In BioCorRx, Inc. v. VDM Biochemicals, Inc., Case No. G061535, the Court of Appeal of the State of California Fourth Appellate District held that statements or representations made by a person or company for the purpose of promoting its goods and services through the sale of its securities to investors was not within the purview of the anti-SLAPP statute California Code of Civil Procedure § 425.16.
BioCorRx, Inc. (“BioCorRx”) was a publicly traded company primarily engaged in the business of providing addiction treatment services and related medication. VDM Biochemicals, Inc. (VDM) specializes in the synthesis and distribution of chemicals, reagents, and other specialty products for life science research. It owned a patent named VDM-001, which was a compound with potential use as a treatment for opioid overdose.
In September 2018, VDM and BioCorRx entered into a Mutual Nondisclosure & Confidentiality Agreement (the NDA), which restricted each party’s disclosure of confidential information as they discussed forming a business relationship. A month later, VDM and BioCorRx signed a Letter of Intent to Enter Definitive Agreement to Acquire Stake in Intellectual Property (the letter of intent). The letter of intent memorialized the parties’ shared desire whereby BioCorRx would partner with VDM to develop and commercialize VDM-001. BioCorRX issued several press releases that allegedly made misrepresentations and improperly disclosed confidential information about a treatment it was developing for opioid overdose.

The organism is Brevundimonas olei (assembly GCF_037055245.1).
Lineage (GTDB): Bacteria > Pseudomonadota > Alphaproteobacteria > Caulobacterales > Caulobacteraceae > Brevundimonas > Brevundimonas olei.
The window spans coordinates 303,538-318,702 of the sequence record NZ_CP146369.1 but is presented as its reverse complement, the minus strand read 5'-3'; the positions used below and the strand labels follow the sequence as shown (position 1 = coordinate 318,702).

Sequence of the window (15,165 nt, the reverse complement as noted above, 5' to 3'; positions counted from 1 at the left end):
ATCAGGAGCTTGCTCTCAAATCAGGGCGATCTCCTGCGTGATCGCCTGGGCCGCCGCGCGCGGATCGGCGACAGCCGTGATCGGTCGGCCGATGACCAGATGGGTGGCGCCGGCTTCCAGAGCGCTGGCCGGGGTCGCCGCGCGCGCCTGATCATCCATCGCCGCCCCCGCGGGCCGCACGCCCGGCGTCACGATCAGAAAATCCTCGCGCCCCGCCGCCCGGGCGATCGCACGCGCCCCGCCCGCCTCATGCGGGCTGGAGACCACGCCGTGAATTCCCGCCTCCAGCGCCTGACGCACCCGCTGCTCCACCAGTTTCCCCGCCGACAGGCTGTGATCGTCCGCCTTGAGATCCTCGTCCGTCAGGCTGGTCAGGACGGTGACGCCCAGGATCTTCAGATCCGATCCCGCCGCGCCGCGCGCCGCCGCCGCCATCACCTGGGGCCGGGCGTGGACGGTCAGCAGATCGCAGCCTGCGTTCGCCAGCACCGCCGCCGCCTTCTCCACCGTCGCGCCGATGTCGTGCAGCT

BioCorRx and VDM never signed a formal contract concerning VDM-001. Their relationship eventually soured. BioCorRx filed a complaint against VDM; VDM cross-complained. In response, BioCorRx filed the anti-SLAPP motion, seeking to strike all the allegations from the cross-complaint concerning the press releases based on the assertion that they were a research and development company because nearly all of BioCorRx’s revenues and expenditures were from research and development grants, and only a small portion of funds were spent on other sales-related costs.
The Court of Appeal disagreed, stating that BioCorRx was not a research and development company, rather a health services company that conducts research and development to further its treatment programs and line of commercial medications. Thus, the Court found that the press releases fell within the commercial exemption of Cal. Code Civ. Proc. § 425.17 because the portions of the press releases at issue concerned BioCorRX business operations and were communicated to investors in order to promote BioCorRx’s goods and services through the sale of its securities.
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